The Notebook Primer introduces readers to some of the most important figures, films, genres, and movements in film history.
It was often said that women wanted to be with Cary Grant and men wanted to be Cary Grant, but perhaps no one was more consumed by the perception of Cary Grant—the handsome, unremittingly suave and stylish movie star—than Grant himself. “Even I want to be Cary Grant,” the actor once mused. Indeed, Grant’s public and on-screen persona was a carefully crafted, meticulously honed, and ultimately triumphant development, as much to suit the needs of his ascending celebrity as it was to shroud an unhappy childhood, a series of romantic passions and disappointments, and a latent dark side fostered by uncertainty and doubt. It was, however, and in any and all cases, resoundingly successful. Grant was the epitome of the movie star, a Hollywood icon and one of its most entertaining, enduringly charismatic, and roundly talented performers.
Born Archibald Leach in Bristol, England, Grant’s early exposure to the theater, performing with assorted acrobatic troupes and touring ensembles, refined his pantomime skills and physical acting technique. Turning his attention to the movies, he appeared in an inauspicious 1931 short, Singapore Sue, and, bolstered by his good looks and comedic aptitude, signed a contract with Paramount Pictures that same year. He made his feature film debut in the 1932 comedy This is the Night, which displayed his practiced athleticism, and before long, Grant’s dashing demeanor was sharing the screen with the phenomenally present likes of Marlene Dietrich, in Josef von Sternberg’s Blonde Venus (1932), and Mae West, in the pre-code features I’m No Angel (1933) and She Done Him Wrong (1933). But Grant called himself “window dressing” with West and a “cad” and “male mannequin” in Blonde Venus, and he generally struggled at Paramount where he was relegated to unfavorable roles in sub-par films, including the romantic comedy Wedding Present (1936), a slapstick newsroom precursor to the more accomplished His Girl Friday (1939). It was when he was loaned to RKO, though, playing a cockney con man in George Cukor’s Sylvia Scarlett (1935), his first of four pairings with Katherine Hepburn, that Grant managed to evince his characteristic energy and brashness. According to Cukor, Grant suddenly “felt the ground under his feet.”
Freed from his Paramount contract, the newly independent Grant scored consecutive successes with the screwball comedies Topper and The Awful Truth, both released in 1937. Acting as a laughable ghost in the former, alongside Constance Bennett, and an amusingly hesitant divorcee in the latter, opposite Irene Dunne, Grant excelled in such light comedy. For critic Benjamin Schwarz, The Awful Truth began “the most spectacular run ever for an actor in American pictures,” a feat that continued in 1938, where a meek, delightfully daffy Grant again starred with Hepburn in Bringing Up Baby, a raucous comedy directed by Howard Hawks (their first of five film collaborations), and Holiday, another madcap coupling with Hepburn. Grant also broadened his range with the rousing military adventure Gunga Din (1939), directed by George Stevens, with Hawks’ aviation drama Only Angels Have Wings (1939), and with In Name Only (1939), a romance co-starring Carole Lombard, with whom Grant worked several times but, as he noted, never in a comedy—“I just think that’s strange,” he recalled.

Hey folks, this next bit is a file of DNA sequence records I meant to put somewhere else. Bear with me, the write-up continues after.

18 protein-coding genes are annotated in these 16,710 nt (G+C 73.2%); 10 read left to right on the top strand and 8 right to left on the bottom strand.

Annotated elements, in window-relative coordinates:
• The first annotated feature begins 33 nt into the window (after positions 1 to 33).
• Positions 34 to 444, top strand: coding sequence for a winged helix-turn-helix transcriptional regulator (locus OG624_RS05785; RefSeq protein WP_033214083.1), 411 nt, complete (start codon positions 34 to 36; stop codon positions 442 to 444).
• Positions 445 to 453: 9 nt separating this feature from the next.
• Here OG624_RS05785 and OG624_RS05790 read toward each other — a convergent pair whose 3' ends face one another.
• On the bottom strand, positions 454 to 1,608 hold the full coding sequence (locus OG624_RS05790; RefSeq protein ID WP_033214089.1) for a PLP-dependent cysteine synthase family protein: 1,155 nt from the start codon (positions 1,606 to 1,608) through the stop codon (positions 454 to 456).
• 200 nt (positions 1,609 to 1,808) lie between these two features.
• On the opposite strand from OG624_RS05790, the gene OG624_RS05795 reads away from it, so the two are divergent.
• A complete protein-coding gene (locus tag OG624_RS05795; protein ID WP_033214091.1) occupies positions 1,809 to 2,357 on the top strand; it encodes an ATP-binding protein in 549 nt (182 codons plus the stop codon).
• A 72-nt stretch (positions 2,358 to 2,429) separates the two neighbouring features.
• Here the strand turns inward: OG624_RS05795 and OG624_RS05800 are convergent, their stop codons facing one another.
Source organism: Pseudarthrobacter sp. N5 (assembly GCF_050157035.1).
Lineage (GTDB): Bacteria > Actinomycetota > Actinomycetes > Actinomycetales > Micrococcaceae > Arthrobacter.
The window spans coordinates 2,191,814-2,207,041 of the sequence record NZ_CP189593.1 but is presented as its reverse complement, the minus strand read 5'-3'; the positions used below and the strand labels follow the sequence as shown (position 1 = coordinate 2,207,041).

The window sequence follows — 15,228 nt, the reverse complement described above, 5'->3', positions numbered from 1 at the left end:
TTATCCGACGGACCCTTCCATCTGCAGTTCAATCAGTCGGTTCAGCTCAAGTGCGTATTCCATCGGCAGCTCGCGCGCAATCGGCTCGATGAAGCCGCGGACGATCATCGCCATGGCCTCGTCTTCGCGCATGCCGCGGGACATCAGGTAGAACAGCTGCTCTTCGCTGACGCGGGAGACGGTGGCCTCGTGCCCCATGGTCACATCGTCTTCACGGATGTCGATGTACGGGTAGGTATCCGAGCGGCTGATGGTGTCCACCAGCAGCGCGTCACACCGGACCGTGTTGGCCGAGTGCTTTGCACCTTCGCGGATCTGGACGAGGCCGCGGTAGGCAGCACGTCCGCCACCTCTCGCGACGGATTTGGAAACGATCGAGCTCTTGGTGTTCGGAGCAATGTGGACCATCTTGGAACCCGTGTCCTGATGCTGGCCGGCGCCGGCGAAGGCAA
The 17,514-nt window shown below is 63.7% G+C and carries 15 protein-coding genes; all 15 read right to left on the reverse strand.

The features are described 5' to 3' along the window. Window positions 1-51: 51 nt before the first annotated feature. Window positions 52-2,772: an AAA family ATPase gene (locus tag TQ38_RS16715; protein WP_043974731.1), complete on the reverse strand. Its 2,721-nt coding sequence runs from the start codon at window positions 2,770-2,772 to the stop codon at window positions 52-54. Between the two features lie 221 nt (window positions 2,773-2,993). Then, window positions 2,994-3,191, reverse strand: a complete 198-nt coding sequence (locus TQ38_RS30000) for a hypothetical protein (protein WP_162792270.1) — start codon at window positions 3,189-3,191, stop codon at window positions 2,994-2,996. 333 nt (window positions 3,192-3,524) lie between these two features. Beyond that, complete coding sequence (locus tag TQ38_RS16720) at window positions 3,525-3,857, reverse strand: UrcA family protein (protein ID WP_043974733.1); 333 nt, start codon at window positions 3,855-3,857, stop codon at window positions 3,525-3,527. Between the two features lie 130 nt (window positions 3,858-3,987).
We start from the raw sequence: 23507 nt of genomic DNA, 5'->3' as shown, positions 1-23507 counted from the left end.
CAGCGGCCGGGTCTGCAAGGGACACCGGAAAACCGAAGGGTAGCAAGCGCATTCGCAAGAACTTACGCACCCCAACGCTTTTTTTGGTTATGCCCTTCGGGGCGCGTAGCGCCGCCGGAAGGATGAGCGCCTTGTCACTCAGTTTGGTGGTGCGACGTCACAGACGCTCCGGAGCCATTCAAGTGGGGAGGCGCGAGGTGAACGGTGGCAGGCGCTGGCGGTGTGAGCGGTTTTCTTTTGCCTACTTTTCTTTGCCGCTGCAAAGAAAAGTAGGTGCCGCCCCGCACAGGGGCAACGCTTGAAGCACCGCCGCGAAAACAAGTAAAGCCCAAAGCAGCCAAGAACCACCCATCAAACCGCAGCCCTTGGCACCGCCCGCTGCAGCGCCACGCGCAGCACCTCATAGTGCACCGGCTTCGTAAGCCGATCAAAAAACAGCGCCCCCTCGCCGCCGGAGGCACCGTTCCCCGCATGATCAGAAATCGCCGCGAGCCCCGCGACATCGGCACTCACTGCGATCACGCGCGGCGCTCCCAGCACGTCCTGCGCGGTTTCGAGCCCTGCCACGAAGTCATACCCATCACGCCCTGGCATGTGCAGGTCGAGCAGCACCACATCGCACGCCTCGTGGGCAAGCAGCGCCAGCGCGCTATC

Further affirming his comic chops, Grant’s turn in Hawks’ His Girl Friday had him verbally sparring with an equally capable Rosalind Russell. He then reunited with Dunne for 1940’s affable My Favorite Wife, and he starred with Hepburn and James Stewart in the celebrated romantic comedy The Philadelphia Story (1940). Grant received his first Academy Award nomination the following year for his role in Penny Serenade (1941), a tearful melodrama with Dunne, and director Alfred Hitchcock mined a more menacing side of the star with Suspicion (1941). For Frank Capra, Grant appeared in the macabre dark comedy Arsenic and Old Lace (1944), where he gave what he considered to be his worst performance. While that’s certainly debatable, as critic Stephen Puddicombe points out, here one sees, as was so often the case, Grant’s vaudeville training in full force. “In addition to his talent for pratfalls,” Puddicombe writes, “it is Grant’s willingness to mock himself that helps make him such an endearing performer. In Arsenic and Old Lace, he whelps, gurns and staggers his way through a wacky story of benevolently murderous aunts, hidden corpses and a psychotic Boris Karloff lookalike, with the gusto of a man willing to do anything for a laugh.”
Grant’s 1944 appearance in None but the Lonely Heart was significant on two fronts: it garnered him his second Oscar nomination and, as a poor London vagabond, it gave him a chance to play a character close to his own upbringing, with mixed commercial results. “The only time I played myself was in None but the Lonely Heart,” he stated, “and nobody wanted to see the real me. So I put Archie Leach away and went back to being Cary Grant.” That Cary Grant was Cole Porter’s choice for the musical Night and Day (1946), a biopic about the famed composer, and it was the same Grant put to shadier use by Hitchcock for Notorious (1946), a tense, smoldering spy drama with Ingrid Bergman and Claude Rains. But far lighter were The Bachelor and the Bobby-Soxer, a lively 1947 film with Myrna Loy and Shirley Temple, and the heavenly wholesome The Bishop’s Wife, with David Niven and Loretta Young. Grant then reunited with Loy for the charming Mr. Blandings Builds His Dream House (1948), and with Hawks for the 1949 comedy I Was a Male War Bride, a film most famous for its scenes where Grant dresses as a woman.